Head of Special Crimes Prevention Unit Noah Katumo told journalists
in Nairobi on Thursday that the suspects including a police officer and a
Kenya Airways staffer were found with 29 fake passports and 39 visa
seals found on them in a security operation in Nairobi.
"We are questioning the nine suspects whom were arrested on Wednesday
with fake passport and visa documents. We do not know how many people
have managed to pass the airport using these fake documents but we are
trying to establish. It seems to be a serious cartel," Katumo said on
He cautioned the people behind the racket of dire consequences,
saying using or printing a fake passport is a threat to national and
According to Katumo, the suspects include two Ethiopians, two Somalis
and two Bangladesh nationals, adding that the Kenya Airways staffer is
believed to have been helping other suspects with fake papers to pass
through the airport.
Police involved in the operation said the foreigners arrested in
Ngara residential estate were headed for Mozambique, South Africa and
Angola and later in Europe using the fake papers.
The fake visa documents are for European countries, the officers
said. The operation also recovered laptops, printers and laminating
machines from the house in Ngara.
Katumo said they are looking for an official at the immigration
department after he was mentioned in the cartel and investigations. He
said security operations on the other missing and wanted persons are
The arrests come after the government announced drastic security
measures at border points and all entry points across the East African
nation to curtail cross border incursions by Al- Shabaab, fraud and
Cabinet Secretary in charge of internal security Joseph Ole Lenku
said the government will digitize all security registries and link all
border entry points through broadband to ensure that data to and from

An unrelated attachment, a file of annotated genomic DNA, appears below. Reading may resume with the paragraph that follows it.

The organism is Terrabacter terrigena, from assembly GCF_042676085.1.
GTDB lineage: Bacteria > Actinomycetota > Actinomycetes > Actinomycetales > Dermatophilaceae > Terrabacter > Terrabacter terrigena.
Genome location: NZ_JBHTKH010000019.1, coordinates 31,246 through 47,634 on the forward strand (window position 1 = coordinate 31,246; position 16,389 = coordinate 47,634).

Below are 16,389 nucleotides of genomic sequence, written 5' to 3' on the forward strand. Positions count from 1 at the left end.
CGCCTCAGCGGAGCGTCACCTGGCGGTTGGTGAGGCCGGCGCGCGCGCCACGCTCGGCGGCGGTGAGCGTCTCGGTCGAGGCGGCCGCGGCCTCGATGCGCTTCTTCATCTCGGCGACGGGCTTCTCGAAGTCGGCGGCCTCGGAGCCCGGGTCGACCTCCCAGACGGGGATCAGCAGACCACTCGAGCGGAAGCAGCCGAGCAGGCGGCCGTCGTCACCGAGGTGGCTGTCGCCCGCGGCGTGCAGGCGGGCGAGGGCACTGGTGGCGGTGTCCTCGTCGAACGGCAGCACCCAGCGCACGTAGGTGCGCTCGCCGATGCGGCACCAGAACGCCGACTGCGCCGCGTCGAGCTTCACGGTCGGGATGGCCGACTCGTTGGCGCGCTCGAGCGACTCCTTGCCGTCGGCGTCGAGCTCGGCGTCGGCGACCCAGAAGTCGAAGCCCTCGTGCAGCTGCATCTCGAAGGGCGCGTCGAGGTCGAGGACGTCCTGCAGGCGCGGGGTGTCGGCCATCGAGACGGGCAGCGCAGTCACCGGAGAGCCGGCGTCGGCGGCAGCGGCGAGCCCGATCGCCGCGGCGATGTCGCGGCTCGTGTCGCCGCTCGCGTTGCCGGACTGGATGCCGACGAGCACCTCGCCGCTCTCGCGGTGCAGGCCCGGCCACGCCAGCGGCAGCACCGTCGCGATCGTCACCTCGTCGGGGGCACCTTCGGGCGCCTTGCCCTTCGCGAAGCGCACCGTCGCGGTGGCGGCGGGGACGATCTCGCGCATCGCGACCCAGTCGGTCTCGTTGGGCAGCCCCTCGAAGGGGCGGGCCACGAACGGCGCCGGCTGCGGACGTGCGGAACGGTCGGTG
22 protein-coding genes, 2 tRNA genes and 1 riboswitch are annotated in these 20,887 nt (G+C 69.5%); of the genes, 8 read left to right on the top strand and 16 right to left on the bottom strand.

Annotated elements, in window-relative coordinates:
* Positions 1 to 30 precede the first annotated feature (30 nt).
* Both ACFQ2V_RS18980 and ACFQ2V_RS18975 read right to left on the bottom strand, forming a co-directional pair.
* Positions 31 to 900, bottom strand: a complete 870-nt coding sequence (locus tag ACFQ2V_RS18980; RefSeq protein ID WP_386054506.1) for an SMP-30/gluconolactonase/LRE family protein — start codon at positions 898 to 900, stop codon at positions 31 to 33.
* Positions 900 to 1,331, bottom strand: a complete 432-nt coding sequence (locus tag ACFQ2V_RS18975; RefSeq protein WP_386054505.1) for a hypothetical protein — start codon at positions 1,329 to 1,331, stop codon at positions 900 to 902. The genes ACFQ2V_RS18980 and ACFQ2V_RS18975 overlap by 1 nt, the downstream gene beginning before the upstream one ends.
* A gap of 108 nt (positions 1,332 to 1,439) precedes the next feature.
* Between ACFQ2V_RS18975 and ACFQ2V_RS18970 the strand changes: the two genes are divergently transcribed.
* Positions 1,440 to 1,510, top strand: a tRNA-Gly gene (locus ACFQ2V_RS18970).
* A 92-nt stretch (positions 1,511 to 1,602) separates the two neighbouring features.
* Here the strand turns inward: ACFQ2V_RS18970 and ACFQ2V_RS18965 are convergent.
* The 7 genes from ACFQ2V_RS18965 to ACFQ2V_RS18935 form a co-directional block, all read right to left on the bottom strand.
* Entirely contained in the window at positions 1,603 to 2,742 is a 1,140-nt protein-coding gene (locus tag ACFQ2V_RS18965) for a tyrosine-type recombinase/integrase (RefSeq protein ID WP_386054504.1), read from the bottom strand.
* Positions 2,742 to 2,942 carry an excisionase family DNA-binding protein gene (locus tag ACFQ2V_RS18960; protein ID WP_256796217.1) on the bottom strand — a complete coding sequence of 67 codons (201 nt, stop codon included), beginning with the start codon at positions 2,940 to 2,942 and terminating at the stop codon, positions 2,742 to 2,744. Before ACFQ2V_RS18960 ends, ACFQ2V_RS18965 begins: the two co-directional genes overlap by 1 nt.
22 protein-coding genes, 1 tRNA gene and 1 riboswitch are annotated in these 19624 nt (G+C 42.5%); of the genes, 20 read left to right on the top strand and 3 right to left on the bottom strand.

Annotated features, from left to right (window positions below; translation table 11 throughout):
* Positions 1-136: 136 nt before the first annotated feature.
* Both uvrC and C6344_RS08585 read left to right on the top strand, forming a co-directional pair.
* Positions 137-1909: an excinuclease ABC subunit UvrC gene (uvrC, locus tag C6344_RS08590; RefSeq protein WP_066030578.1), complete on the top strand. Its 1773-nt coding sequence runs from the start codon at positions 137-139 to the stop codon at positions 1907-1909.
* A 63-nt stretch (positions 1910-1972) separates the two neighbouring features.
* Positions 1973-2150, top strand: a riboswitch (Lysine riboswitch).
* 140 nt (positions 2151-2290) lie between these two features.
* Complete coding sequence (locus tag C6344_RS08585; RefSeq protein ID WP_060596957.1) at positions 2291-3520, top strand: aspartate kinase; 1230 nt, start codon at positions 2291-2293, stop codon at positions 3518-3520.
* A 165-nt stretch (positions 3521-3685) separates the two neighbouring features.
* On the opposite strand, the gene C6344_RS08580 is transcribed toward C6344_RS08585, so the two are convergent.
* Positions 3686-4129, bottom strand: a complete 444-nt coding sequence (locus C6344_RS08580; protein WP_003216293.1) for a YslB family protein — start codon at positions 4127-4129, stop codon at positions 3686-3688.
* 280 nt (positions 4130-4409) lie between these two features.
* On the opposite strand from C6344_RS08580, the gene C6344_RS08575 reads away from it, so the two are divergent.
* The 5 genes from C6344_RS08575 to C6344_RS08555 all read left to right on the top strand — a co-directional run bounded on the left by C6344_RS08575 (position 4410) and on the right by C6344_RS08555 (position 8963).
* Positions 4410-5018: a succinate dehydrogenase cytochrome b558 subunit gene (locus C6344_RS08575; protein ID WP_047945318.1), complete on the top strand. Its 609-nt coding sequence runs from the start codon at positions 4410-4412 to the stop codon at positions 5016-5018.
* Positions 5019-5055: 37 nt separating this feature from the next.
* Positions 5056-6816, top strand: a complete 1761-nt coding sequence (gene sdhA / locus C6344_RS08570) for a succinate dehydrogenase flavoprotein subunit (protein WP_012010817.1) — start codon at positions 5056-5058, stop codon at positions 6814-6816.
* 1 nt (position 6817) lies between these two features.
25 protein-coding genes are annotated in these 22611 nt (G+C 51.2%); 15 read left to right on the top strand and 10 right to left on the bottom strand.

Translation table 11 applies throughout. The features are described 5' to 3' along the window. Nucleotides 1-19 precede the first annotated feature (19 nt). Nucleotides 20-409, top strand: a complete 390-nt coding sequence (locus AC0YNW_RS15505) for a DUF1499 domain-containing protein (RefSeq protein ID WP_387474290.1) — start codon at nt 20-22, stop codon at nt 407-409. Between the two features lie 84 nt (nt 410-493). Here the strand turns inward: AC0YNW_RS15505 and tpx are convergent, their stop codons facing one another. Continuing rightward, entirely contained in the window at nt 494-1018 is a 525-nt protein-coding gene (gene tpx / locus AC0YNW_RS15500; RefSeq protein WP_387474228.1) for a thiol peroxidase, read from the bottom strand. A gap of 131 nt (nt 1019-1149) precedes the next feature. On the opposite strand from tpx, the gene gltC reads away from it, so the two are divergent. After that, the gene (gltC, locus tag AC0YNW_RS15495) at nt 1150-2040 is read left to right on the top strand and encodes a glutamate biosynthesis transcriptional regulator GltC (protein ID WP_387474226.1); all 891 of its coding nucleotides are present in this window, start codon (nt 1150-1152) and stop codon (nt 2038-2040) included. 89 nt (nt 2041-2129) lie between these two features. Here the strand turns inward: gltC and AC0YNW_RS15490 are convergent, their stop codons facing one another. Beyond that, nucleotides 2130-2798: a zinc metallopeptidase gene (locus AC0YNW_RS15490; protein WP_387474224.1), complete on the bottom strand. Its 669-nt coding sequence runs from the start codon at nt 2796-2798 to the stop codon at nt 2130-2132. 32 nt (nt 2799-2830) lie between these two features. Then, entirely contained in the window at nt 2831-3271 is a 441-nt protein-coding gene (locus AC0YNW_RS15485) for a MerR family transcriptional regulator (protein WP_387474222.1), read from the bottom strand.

entry points can be accessed in real time.
The enhanced security measures followed attack on the Westgate
shopping mall in last September where at least 67 people were killed and
more than 200 others injured.
Al-Qaida allied Al-Shabaab claimed responsibility for the heinous
act, terming it as part of revenge mission for cross border incursion in
Somalia by Kenyan soldiers.
It also follows impending terrorist attack amid intelligence reports
that the insurgents from Somalia are planning to carry out attacks in
Kenya and East Africa region.
The government has expressed concern that terrorists are increasingly
using fake identification documents to access some areas while planning
The government recently sacked over 10 workers at the immigration
department over corruption allegations after a security audit carried
out after the September 21, 2013 Westgate mall terror attack revealed
massive fraud in the issuing of identification documents to foreigners,
with people paying as little as 470 U.S. dollars for the crucial papers.
The audit, which was carried out after the attack revealed the deals
involved top officials and said these were the loopholes Somali
terrorist group Al-Shabaab exploited to send killers to Kenya through
the refugee camps.
The documents included visas, birth certificates, work permits and
identification documents. Police now believe terror suspects would not
operate freely unless permitted by their local host communities.
However, the troops operating in Somalia, insisted that the defection
of some of Al-Shabaab's top intelligence commander enabled the Kenyan
side to gain new information about the attack plot and pre-emptive and
disruptive strikes were carried out to neutralize the threats further.